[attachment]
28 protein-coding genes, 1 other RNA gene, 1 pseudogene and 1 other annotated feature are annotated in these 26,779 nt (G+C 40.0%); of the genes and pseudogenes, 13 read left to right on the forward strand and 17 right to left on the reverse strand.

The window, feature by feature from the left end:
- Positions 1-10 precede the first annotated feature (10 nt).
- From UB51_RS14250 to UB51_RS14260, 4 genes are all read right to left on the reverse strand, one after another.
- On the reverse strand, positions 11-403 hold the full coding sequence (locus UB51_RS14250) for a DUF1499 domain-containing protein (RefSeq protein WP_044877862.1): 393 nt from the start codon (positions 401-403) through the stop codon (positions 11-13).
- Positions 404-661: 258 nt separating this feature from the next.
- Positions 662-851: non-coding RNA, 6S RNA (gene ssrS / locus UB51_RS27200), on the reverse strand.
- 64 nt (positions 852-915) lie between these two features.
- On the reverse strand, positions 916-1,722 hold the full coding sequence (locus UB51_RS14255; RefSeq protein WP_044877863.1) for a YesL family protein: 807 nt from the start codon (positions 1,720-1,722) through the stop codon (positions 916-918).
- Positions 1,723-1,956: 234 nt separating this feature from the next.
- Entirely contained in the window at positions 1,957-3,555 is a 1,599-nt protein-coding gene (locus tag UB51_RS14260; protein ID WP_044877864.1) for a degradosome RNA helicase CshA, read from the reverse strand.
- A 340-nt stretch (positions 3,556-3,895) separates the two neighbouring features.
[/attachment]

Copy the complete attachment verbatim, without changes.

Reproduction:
28 protein-coding genes, 1 other RNA gene, 1 pseudogene and 1 other annotated feature are annotated in these 26,779 nt (G+C 40.0%); of the genes and pseudogenes, 13 read left to right on the forward strand and 17 right to left on the reverse strand.

The window, feature by feature from the left end:
- Positions 1-10 precede the first annotated feature (10 nt).
- From UB51_RS14250 to UB51_RS14260, 4 genes are all read right to left on the reverse strand, one after another.
- On the reverse strand, positions 11-403 hold the full coding sequence (locus UB51_RS14250) for a DUF1499 domain-containing protein (RefSeq protein WP_044877862.1): 393 nt from the start codon (positions 401-403) through the stop codon (positions 11-13).
- Positions 404-661: 258 nt separating this feature from the next.
- Positions 662-851: non-coding RNA, 6S RNA (gene ssrS / locus UB51_RS27200), on the reverse strand.
- 64 nt (positions 852-915) lie between these two features.
- On the reverse strand, positions 916-1,722 hold the full coding sequence (locus UB51_RS14255; RefSeq protein WP_044877863.1) for a YesL family protein: 807 nt from the start codon (positions 1,720-1,722) through the stop codon (positions 916-918).
- Positions 1,723-1,956: 234 nt separating this feature from the next.
- Entirely contained in the window at positions 1,957-3,555 is a 1,599-nt protein-coding gene (locus tag UB51_RS14260; protein ID WP_044877864.1) for a degradosome RNA helicase CshA, read from the reverse strand.
- A 340-nt stretch (positions 3,556-3,895) separates the two neighbouring features.